People want to save the planet but are unwilling to make radical lifestyle changes like giving up air travel or red meat to reduce the effects of climate change...It's been obvious to me that two main adjustments are necessary to get climate change:
- We need to reduce the population consuming resources [on the extensive margin]
- We need to reduce resource consumption within the existing population [on the intensive margin]
Bottom Line: Most people do not care about doing the right thing when it conflicts with their other desires. They (the so-called "80 percent") need to face prices that help them make that "right" decision.
* I wrote this in April 2007:
Bangladesh's 145m people live on a delta twice the size of Ireland, 40% of which is flooded for three months of each year. By 2050, its population is projected to reach 250m. -- Economist Feb 8, 2007There are many ways to (intentionally) slow population expansion, ranging from the draconian (forced adult sterilization, abortion, etc.) to the evolutionary (the demographic shift).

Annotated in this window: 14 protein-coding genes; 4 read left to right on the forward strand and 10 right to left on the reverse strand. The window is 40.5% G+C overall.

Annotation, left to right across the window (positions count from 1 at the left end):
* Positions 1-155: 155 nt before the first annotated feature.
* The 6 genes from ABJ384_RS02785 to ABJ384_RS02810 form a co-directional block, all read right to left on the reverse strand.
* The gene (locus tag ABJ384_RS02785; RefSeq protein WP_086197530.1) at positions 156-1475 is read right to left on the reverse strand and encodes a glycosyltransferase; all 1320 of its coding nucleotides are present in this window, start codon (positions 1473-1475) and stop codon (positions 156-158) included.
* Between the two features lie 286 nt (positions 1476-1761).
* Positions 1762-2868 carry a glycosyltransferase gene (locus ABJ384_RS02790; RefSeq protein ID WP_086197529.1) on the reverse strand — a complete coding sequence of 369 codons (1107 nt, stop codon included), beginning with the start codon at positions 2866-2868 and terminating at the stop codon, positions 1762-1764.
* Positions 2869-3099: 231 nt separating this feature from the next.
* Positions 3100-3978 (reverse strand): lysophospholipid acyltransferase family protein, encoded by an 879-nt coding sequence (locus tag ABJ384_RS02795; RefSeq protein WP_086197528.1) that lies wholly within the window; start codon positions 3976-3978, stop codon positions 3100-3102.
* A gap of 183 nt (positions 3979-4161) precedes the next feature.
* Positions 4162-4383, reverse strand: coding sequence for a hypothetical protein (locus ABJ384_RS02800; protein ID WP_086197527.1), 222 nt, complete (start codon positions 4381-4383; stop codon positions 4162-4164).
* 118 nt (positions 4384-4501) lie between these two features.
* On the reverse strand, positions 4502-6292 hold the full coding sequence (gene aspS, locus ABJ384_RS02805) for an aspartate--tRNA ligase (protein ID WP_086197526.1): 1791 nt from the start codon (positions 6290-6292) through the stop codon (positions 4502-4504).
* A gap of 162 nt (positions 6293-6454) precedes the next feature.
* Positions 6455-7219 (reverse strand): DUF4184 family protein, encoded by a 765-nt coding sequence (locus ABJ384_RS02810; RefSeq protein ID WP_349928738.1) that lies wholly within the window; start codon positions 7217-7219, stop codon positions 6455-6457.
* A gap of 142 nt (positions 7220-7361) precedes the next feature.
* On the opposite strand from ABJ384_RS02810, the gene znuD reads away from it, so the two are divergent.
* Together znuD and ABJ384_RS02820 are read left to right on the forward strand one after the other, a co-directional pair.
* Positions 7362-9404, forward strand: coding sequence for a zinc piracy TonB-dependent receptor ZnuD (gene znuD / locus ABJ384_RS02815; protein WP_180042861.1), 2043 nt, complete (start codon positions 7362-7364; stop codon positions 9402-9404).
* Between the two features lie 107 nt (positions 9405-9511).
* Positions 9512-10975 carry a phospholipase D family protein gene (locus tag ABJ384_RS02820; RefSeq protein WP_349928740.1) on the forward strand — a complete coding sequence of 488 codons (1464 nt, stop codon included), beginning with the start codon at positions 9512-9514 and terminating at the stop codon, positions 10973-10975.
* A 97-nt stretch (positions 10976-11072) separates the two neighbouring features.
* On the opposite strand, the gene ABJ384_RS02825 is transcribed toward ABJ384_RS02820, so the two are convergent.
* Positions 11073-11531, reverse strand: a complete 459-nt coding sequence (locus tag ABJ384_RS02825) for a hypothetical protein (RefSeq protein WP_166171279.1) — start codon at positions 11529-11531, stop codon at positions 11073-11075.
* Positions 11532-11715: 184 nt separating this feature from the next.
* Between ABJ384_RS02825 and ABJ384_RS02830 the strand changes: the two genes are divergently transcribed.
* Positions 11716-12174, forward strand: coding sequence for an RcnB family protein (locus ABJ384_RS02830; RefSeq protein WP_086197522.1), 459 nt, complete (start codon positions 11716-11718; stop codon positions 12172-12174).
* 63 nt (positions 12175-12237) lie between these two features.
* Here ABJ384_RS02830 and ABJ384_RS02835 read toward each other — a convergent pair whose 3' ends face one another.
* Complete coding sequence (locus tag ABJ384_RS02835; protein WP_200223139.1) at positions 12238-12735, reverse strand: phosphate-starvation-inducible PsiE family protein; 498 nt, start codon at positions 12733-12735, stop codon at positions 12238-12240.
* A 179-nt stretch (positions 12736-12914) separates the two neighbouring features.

IMO, the most effective way is to sterilize one-half of all newborns, leaving half the people fertile ("Breeders") and the other half sterile ("Players"?).
The key element in this idea is expectations, i.e., the idea that Players would grow up knowing they were not going to have kids. That makes it easier to plan a life around other activities. Although Breeders might face some additional pressure to have more, they would not have many more, especially if they bear the full costs of raising the kids. (Although I'd maintain some subsidies for education, I'd end other subsidies/tax breaks/etc.)
Net result -- cut average births per woman by up to 50 percent.
There is the potential of one-nation expanding at the cost to another nation, but this only matters of nations invade each other and/or quality of life in the decreasing population country falls. The former is more likely, but not assured